Red Nose wines 2011
by Tom Cannavan, 03/11
In 1999 Jancis Robinson and her husband founded Wine Relief, an offshot of the Comic Relief charity that encourages wine retailers to donate some of their profits to the appeal.
In turn, we can donate painlessly by buying a bottle or two of wine before red nose day on March 18th. Below are my notes on some of this year's crop, all of
which will generate 10% of their purchase price directly for the charity. At the bottom of the page is a full list of participating merchants. Drink well and give generously.
Waitrose Cava Brut, Spain
11.5% abv. Lots of small bubbles and a refined aroma of apples, a touch of custard and some herby notes too. On the palate this has a fair bit of sweetness; it seems sweeter than Brut, but then that gives it a very easy-drinking softness and this stylish wine has length and a lovely, pin-sharp acidity in the finish. This offers very good value.
86/100. £6.99, Waitrose.
Kiki, Sparkling Sauvignon Blanc 2009, New Zealand
12%. Let's face it, making sparkling Sauvignon Blanc in the prime Marlborough region is not something the world would have seen had it not been for a huge grape glut since 2008 and the need for
winemakers to get creative. What we have here may have been born of necessity, but what fun it is: the nose is clean and citrussy, with just a hint of tropical, mango-like fruit. The
herbal aspects of Marlborough SB is quite subdued, and a small proportion of barrel-fermented Chardonnay adds a little creamy, mealy touch. On the palate it has a buoyant personality with
plenty of keen-edged lime fruit and acidity and despite a touch of easy-drinking residual sugar, a basically dry finish. Surprisingly successful this. 86/100. £10.99, Virgin Wines.
The Devil's Peak, Limited Edition Chenin Blanc 2010, South Africa
13%. Western Cape. There's a touch of honey and honeysuckle floral character here, as well as a hint of vanilla (from some barrel ageing), but the crunchy apple fruit is the driving force. On the palate quite a full texture and plenty of apple again, a hint of residual sweetness and sour lemon acidity pushing through. 86/100. £7.99, Virgin Wines.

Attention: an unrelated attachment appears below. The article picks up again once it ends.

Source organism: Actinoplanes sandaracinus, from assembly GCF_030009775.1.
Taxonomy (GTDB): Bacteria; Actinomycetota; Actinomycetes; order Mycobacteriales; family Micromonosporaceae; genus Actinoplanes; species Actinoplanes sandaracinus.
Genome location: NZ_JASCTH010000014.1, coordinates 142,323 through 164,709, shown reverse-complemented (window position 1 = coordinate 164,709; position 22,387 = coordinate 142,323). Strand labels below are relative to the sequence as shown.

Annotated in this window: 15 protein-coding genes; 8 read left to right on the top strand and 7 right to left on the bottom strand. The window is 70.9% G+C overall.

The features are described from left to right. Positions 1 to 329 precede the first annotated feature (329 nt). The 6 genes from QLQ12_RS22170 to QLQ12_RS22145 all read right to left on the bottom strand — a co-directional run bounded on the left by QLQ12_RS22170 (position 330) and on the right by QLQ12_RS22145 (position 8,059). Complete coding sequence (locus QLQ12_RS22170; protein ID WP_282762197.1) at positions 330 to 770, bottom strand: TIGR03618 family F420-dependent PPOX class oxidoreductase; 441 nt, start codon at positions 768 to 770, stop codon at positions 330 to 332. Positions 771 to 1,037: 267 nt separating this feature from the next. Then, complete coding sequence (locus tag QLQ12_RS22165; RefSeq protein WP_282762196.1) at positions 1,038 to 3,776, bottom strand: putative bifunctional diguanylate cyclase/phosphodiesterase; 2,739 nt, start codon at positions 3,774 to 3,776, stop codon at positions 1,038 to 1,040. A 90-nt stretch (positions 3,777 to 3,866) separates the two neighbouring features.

Southbank Estate, Hawkes Bay Pinot Grigio 2009, New Zealand
14%. Interesting to note Southbank have chosen to call this Grigio rather than Gris, which I tend to think of as sending out a styling clue. It is pertly aromatic on the nose without being gripping, with some pear, apple and little hints of more pineappley ripeness. On the palate there's a fair bit of sweetness here, which sits slightly awkwardly against the acidity for me. 82/100. £7.99, Majestic
Knappstein, Handpicked Riesling 2010, Australia
12.5%. Clare Valley. A gentle, waxed lemon nose has a little hint of something mineral and salty too, teetering on the paraffin character that some love more than others in their Riesling. On the palate this is dry, with a lovely sense of smooth, limpid clarity to the lemon and apple fruit and acidity. Quite a full texture, the pithy, drying finish keeping it sharp. 87/100. £8.99, Majestic.
Ken Forrester, Chenin Blanc 2008, South Africa
13.5%. Stellenbosch. The Cape's Chenin maestro Ken Forrester is a byword for quality and consistency and this beautifully-pitched example (once a little sulphur blows off) has some toast and gravel complexity (from partial barrel fermentation), a certain slatey smokiness and a suggestion of exotic fruit layered on the apple aromas. On the palate it is wonderfully crisp yet full-flavoured and textured, with a hint of honey and vanilla sweetness swept up in the lemony acidity of the finish. 88/100. Buy two at £6.99 each until end May, Majestic.
Ken Forrester, Workhorse Chenin Blanc 2010, South Africa
13.5%. Alluring nose here, the quality hints of toast and brioche evidence of a little French oak influence, over abundantly ripe apple fruit. On the palate this is focused and terrifically decisive: the fresh, juicy apple tang of the fruit and the lemon zest sharpness of the acids is just teased into softness by some creamy, nutty but very delicate and floral oak influence in the finish. Fabulously stylish. 88/100. £7.49, Marks & Spencer.
Journey's End, Honeycomb Chardonnay 2009, South Africa
13.5%. There's plenty of French oak influence here from six months ageing, with loads of charry toast and vanilla. On the palate the ripe fruit is sweet and mouth-filling, the Ogen melon and apple joined by plenty of fresh acidity, that melds nicely with the creamy oak in a Chardonnay with plenty of class and a very drinkable style. Long and would cellar for a couple of years. 89/100. £9.99, Marks & Spencer.
Champeteloup, Muscadet Sèvre et Maine 2009, France
12%. The grape of Muscadet, Melon de Bourgogne, needs careful handling to give it real expression, and here some lovely mineral, Oyster-shell character sings out. Beneath, there's some tangy but ripe apple and lemon fruit. On the palate this is sharp and crisp, with a bit of apple skin bite to the acidity and a nice, long, fish and seafood-friendly finish. 86/100. £5.99, Waitrose.
Cono Sur, Viognier, Chile
13.5%. An attractively crisp yet exotic nose, with peach-down perfume and a tiny hint of honey. On the palate this is richly-textured, with a big, very sweet-fruited palate showing lots of luscious nectarine and ripe pear, and a bright tangerine and lime-like acidity. Punchy and packed with personality. 88/100. £7.99, Waitrose.
Forte Alto, Pinot Grigio 2010, Italy